Common Household Remedies Request
1. As it turns out, when I chisel off the drywall, I find not laths, but a good solid wooden ceiling that when the time comes I can repaint when I take off the wallboard I've always hated anyhow!
2. Also, I don't have to worry about water soaking into the drywall over the entire kitchen. It's running along the wooden ceiling until it finds an outlet where a nail has been driven through the drywall into the wood. I'm betting this minimizes the possibility of mold as well.
3. Even better, I eyeballed where the shower drain had to be, guessing that was the source of the leak, and when I removed the drywall, I found a hole had already been cut through the wood ceiling, and when I looked up, there were the shower pipes!
In other words, somebody forty years ago had the same problem. I, however, will install a panel over the hole to avoid future angst and suffering!
4. I know where the leak is and it won't be easy to fix. It's from the seam in the plastic circular drain in the shower stall -- which doesn't seem to be removable (though I could be wrong). So tonight I can caulk round the drain, which will at least buy me a little time to figure out how to go up from under the shower... Or, heck, put a big metal tray under the drip until the time comes when I can afford to call a real plumber.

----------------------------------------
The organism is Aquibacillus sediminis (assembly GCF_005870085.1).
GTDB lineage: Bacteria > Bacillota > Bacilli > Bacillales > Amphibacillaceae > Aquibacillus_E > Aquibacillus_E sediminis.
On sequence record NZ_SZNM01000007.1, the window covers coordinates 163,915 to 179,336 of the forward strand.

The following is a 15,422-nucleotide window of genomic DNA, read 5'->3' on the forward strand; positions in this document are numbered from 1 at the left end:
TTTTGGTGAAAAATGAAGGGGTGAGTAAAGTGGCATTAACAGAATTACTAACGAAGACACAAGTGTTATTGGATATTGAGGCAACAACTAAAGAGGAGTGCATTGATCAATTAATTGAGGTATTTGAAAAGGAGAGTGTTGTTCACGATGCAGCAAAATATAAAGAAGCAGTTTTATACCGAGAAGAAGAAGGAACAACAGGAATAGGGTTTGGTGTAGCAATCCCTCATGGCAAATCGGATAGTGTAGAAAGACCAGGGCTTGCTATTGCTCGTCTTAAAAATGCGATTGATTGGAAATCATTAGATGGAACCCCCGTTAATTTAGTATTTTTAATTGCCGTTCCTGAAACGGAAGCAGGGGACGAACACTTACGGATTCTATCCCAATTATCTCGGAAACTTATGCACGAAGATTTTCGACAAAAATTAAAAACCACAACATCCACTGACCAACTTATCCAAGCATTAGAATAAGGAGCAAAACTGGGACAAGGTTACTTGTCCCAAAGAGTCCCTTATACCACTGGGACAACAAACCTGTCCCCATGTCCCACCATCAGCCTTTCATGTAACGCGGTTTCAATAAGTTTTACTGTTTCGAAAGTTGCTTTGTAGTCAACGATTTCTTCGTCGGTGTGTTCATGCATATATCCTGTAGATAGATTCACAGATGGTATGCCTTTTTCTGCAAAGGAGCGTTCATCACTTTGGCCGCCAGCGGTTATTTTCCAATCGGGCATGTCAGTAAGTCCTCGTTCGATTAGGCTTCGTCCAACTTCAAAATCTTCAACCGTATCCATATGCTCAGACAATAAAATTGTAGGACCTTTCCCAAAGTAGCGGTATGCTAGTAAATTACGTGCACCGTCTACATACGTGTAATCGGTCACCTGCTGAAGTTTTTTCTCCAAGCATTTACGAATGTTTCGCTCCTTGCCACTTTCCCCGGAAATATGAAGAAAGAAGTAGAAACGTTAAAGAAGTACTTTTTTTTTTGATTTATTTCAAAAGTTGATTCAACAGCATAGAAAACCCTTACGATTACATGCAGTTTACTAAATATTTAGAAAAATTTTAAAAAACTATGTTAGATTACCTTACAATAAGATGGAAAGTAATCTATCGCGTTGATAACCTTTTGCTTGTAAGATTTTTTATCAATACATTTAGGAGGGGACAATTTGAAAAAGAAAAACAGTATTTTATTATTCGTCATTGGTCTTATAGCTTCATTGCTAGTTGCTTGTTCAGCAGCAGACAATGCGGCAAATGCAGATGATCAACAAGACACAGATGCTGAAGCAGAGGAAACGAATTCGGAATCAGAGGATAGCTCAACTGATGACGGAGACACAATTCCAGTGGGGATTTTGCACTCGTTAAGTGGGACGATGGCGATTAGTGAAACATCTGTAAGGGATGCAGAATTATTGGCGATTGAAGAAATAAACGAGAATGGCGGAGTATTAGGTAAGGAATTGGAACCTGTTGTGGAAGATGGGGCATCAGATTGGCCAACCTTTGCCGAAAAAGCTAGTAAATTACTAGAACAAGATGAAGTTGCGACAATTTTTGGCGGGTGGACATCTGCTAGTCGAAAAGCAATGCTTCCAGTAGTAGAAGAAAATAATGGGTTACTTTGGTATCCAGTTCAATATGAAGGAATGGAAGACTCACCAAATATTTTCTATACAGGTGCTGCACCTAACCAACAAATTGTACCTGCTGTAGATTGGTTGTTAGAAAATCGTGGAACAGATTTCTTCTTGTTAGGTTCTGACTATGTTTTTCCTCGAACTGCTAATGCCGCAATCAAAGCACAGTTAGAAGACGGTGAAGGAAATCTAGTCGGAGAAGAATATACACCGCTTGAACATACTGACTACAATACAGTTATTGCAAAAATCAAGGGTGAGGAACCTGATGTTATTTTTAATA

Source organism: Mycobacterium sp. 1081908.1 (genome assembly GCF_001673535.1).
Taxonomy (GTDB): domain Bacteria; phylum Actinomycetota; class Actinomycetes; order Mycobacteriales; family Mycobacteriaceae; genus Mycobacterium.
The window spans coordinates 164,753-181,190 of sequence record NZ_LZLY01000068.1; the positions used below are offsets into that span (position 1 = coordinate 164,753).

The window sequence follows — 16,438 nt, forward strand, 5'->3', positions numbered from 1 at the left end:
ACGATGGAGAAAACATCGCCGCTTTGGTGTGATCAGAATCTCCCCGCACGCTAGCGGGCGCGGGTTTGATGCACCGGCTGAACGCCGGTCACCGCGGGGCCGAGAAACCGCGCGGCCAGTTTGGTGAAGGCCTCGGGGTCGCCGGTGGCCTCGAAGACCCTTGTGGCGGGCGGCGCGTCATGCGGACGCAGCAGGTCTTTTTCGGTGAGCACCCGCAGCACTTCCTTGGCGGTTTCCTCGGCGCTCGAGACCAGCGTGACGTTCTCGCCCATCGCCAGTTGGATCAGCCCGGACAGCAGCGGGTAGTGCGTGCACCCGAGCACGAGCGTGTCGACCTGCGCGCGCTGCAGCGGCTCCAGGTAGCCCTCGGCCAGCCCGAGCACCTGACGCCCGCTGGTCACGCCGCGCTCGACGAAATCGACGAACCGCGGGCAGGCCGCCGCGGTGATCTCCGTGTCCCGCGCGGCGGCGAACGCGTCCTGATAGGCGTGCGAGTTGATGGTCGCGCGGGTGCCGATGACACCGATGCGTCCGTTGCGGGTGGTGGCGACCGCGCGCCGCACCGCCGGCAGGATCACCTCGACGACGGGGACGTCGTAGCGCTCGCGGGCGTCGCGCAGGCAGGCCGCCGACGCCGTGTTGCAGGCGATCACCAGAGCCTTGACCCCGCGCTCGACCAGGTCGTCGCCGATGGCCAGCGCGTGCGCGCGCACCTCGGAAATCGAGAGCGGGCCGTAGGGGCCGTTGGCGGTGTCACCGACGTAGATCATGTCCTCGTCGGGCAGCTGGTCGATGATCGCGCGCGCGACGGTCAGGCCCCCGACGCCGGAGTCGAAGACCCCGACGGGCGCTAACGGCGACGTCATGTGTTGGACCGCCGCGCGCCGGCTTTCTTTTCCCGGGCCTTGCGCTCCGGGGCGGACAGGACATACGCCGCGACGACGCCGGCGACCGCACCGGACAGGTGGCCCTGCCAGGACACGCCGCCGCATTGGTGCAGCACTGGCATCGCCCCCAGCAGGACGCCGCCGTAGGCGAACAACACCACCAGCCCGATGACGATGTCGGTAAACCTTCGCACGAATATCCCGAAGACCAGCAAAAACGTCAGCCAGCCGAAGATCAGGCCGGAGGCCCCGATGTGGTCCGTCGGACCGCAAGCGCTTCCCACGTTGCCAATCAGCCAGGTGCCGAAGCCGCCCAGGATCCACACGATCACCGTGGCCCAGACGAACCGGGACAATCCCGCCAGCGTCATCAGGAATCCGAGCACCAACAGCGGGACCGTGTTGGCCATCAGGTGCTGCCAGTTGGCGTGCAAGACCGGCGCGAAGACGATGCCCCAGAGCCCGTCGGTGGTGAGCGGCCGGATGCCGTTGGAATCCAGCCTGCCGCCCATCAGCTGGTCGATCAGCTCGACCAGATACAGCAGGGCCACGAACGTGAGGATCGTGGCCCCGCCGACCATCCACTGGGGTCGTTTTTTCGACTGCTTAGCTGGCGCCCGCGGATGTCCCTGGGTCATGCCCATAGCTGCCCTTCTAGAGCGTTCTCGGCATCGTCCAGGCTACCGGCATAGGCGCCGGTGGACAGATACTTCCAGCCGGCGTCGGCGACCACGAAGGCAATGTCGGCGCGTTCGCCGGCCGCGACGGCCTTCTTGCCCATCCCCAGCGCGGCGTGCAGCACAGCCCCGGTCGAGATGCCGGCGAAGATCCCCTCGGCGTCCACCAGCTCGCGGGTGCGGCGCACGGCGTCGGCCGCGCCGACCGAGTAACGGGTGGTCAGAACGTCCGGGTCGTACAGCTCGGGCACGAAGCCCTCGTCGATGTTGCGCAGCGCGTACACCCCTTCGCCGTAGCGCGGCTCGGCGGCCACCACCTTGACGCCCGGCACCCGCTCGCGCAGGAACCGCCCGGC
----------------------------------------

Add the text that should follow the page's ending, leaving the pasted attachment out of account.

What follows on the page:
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Present fears are less / Than horrible imaginings
The moral of the story: Always open the ceiling first. I assumed, wrongly, that the first floor kitchen ceiling would be constructed like the second floor bathroom ceiling, and that to cut a hole in it I'd need a jigsaw, so I went and spent $40 I didn't need to. In addition, I didn't allow for the possibility that people before me had the same problem.
And here I was imagining sheets of black mold, the ceiling collapsing, a hole through a steel pipe when most of my pipes -- meth freaks and metal thieves stop reading now -- are solid copper.